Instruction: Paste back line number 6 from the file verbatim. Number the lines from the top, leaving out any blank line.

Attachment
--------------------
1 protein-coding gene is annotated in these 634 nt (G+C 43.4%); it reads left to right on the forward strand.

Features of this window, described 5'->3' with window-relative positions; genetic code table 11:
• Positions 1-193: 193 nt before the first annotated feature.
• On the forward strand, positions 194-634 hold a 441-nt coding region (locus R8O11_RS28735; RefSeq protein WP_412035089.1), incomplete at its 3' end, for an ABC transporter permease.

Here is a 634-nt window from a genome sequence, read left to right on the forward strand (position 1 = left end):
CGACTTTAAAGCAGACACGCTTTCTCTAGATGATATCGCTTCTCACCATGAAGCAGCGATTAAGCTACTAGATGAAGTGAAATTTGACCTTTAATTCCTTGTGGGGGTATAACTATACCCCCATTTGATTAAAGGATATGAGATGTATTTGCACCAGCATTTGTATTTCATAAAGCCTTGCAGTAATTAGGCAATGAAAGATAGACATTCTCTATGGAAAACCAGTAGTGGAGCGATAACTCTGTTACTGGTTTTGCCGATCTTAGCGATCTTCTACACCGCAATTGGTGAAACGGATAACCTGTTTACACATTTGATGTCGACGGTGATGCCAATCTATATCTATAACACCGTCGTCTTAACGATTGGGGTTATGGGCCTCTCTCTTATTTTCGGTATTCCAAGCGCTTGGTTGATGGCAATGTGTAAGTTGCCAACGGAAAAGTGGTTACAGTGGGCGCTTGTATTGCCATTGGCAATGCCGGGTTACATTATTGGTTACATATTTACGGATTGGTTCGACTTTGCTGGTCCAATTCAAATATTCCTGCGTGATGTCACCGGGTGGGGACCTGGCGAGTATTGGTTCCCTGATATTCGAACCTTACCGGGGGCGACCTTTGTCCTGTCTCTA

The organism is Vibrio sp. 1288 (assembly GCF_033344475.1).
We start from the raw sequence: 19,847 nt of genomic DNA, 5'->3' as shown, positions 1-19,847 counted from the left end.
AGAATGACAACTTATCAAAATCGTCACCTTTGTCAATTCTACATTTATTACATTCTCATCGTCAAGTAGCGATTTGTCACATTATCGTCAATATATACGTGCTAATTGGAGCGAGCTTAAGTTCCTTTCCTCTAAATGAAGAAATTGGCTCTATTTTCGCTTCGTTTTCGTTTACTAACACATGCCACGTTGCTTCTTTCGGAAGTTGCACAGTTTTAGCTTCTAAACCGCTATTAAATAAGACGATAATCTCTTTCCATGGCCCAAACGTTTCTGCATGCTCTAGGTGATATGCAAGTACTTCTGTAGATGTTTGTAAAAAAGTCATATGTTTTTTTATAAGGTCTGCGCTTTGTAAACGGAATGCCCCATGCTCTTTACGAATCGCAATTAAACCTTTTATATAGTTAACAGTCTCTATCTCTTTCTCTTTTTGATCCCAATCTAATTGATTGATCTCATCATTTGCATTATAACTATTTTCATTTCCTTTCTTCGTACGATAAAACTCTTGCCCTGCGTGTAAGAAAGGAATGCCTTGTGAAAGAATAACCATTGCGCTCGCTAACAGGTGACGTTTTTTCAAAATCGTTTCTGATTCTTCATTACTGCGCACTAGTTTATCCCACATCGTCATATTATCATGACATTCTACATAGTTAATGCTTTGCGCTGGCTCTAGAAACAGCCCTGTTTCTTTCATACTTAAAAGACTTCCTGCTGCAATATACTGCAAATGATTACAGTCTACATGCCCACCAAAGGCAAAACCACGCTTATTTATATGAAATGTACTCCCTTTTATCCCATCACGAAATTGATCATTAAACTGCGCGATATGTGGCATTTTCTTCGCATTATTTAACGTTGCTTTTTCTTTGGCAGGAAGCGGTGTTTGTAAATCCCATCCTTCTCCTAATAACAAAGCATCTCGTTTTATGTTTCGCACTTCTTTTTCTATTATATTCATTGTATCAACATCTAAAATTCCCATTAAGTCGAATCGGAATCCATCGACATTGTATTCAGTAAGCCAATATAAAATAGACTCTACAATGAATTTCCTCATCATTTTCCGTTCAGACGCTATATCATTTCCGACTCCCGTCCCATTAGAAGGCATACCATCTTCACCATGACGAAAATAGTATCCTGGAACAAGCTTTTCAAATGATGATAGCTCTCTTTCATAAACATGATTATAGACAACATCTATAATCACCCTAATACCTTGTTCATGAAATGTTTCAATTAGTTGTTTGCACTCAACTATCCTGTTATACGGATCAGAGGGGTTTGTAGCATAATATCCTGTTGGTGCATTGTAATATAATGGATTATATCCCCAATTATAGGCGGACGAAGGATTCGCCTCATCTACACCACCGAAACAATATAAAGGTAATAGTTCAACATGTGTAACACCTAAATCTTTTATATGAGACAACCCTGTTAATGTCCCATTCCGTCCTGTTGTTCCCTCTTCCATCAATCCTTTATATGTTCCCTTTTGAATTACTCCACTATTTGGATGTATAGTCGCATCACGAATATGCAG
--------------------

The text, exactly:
CGACTTTAAAGCAGACACGCTTTCTCTAGATGATATCGCTTCTCACCATGAAGCAGCGATTAAGCTACTAGATGAAGTGAAATTTGACCTTTAATTCCTTGTGGGGGTATAACTATACCCCCATTTGATTAAAGGATATGAGATGTATTTGCACCAGCATTTGTATTTCATAAAGCCTTGCAGTAATTAGGCAATGAAAGATAGACATTCTCTATGGAAAACCAGTAGTGGAGCGATAACTCTGTTACTGGTTTTGCCGATCTTAGCGATCTTCTACACCGCAATTGGTGAAACGGATAACCTGTTTACACATTTGATGTCGACGGTGATGCCAATCTATATCTATAACACCGTCGTCTTAACGATTGGGGTTATGGGCCTCTCTCTTATTTTCGGTATTCCAAGCGCTTGGTTGATGGCAATGTGTAAGTTGCCAACGGAAAAGTGGTTACAGTGGGCGCTTGTATTGCCATTGGCAATGCCGGGTTACATTATTGGTTACATATTTACGGATTGGTTCGACTTTGCTGGTCCAATTCAAATATTCCTGCGTGATGTCACCGGGTGGGGACCTGGCGAGTATTGGTTCCCTGATATTCGAACCTTACCGGGGGCGACCTTTGTCCTGTCTCTA